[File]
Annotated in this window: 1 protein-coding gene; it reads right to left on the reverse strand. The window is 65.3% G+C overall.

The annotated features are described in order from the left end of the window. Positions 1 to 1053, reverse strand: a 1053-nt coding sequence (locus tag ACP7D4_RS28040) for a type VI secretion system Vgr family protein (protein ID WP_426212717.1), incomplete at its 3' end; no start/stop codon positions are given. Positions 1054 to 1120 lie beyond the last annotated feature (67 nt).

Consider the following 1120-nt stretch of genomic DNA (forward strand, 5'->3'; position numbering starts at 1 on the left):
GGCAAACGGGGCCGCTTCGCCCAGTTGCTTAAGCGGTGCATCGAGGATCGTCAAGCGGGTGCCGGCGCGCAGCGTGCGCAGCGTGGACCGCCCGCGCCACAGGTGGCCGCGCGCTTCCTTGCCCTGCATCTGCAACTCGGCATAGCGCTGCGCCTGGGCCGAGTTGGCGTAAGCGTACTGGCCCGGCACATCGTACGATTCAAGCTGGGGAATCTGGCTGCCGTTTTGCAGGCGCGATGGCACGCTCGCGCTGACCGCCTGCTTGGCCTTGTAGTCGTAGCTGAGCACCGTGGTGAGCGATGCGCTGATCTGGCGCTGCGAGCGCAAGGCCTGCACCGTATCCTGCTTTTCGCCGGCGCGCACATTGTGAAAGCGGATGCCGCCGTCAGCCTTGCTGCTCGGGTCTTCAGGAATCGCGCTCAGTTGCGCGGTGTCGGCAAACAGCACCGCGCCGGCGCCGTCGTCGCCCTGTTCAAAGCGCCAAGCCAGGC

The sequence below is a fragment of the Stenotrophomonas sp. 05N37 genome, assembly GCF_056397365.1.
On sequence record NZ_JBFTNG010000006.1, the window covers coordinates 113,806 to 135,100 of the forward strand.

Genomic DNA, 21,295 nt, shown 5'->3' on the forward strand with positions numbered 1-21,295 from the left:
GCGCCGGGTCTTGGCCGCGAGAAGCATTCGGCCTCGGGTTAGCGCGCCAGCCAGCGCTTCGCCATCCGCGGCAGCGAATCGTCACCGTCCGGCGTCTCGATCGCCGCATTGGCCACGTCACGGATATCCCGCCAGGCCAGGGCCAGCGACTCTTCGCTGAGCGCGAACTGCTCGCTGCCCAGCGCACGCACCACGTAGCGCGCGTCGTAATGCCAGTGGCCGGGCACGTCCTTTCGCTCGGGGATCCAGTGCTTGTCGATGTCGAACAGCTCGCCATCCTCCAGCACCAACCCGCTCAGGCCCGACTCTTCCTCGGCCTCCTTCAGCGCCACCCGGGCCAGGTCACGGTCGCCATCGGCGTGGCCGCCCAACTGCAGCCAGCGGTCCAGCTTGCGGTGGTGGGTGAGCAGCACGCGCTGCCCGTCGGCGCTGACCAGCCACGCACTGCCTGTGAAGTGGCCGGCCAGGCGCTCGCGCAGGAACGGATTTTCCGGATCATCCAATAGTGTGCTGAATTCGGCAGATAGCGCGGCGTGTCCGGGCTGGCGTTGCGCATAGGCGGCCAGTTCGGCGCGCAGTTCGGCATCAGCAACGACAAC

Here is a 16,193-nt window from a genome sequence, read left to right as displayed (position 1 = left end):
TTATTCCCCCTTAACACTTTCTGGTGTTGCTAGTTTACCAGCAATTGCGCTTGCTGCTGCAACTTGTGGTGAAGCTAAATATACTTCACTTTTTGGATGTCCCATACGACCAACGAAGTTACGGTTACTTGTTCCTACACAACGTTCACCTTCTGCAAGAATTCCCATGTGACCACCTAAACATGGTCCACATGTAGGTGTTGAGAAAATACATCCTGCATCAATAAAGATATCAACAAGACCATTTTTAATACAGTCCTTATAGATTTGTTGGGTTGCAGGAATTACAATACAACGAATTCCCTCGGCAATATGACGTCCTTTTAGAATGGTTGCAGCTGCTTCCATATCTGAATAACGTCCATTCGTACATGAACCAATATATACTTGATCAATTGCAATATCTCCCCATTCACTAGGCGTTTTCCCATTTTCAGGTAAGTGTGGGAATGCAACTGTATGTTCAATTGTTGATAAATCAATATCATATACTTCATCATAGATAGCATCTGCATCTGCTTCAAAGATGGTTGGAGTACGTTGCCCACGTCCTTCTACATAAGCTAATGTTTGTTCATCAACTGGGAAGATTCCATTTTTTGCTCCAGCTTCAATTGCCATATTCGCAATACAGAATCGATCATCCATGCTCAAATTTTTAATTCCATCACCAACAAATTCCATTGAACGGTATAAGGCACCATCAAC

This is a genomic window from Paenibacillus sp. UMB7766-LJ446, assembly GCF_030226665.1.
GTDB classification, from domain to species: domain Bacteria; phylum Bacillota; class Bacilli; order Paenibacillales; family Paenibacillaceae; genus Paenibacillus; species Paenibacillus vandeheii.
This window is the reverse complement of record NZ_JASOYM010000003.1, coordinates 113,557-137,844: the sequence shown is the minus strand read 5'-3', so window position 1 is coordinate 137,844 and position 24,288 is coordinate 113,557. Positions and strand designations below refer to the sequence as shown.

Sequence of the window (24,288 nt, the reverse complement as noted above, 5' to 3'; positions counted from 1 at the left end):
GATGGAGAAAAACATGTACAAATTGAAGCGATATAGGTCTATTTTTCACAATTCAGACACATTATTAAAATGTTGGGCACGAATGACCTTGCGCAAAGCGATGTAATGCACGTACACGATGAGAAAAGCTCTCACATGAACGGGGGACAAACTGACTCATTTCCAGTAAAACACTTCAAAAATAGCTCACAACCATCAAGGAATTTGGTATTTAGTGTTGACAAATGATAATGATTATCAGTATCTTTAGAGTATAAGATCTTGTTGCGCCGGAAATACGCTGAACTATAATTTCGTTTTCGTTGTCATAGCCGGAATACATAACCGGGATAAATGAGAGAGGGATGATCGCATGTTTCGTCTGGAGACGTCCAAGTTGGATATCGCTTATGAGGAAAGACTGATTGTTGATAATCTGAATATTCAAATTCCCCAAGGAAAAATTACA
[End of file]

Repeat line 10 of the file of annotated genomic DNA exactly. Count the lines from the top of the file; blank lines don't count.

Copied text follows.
TTATTCCCCCTTAACACTTTCTGGTGTTGCTAGTTTACCAGCAATTGCGCTTGCTGCTGCAACTTGTGGTGAAGCTAAATATACTTCACTTTTTGGATGTCCCATACGACCAACGAAGTTACGGTTACTTGTTCCTACACAACGTTCACCTTCTGCAAGAATTCCCATGTGACCACCTAAACATGGTCCACATGTAGGTGTTGAGAAAATACATCCTGCATCAATAAAGATATCAACAAGACCATTTTTAATACAGTCCTTATAGATTTGTTGGGTTGCAGGAATTACAATACAACGAATTCCCTCGGCAATATGACGTCCTTTTAGAATGGTTGCAGCTGCTTCCATATCTGAATAACGTCCATTCGTACATGAACCAATATATACTTGATCAATTGCAATATCTCCCCATTCACTAGGCGTTTTCCCATTTTCAGGTAAGTGTGGGAATGCAACTGTATGTTCAATTGTTGATAAATCAATATCATATACTTCATCATAGATAGCATCTGCATCTGCTTCAAAGATGGTTGGAGTACGTTGCCCACGTCCTTCTACATAAGCTAATGTTTGTTCATCAACTGGGAAGATTCCATTTTTTGCTCCAGCTTCAATTGCCATATTCGCAATACAGAATCGATCATCCATGCTCAAATTTTTAATTCCATCACCAACAAATTCCATTGAACGGTATAAGGCACCATCAAC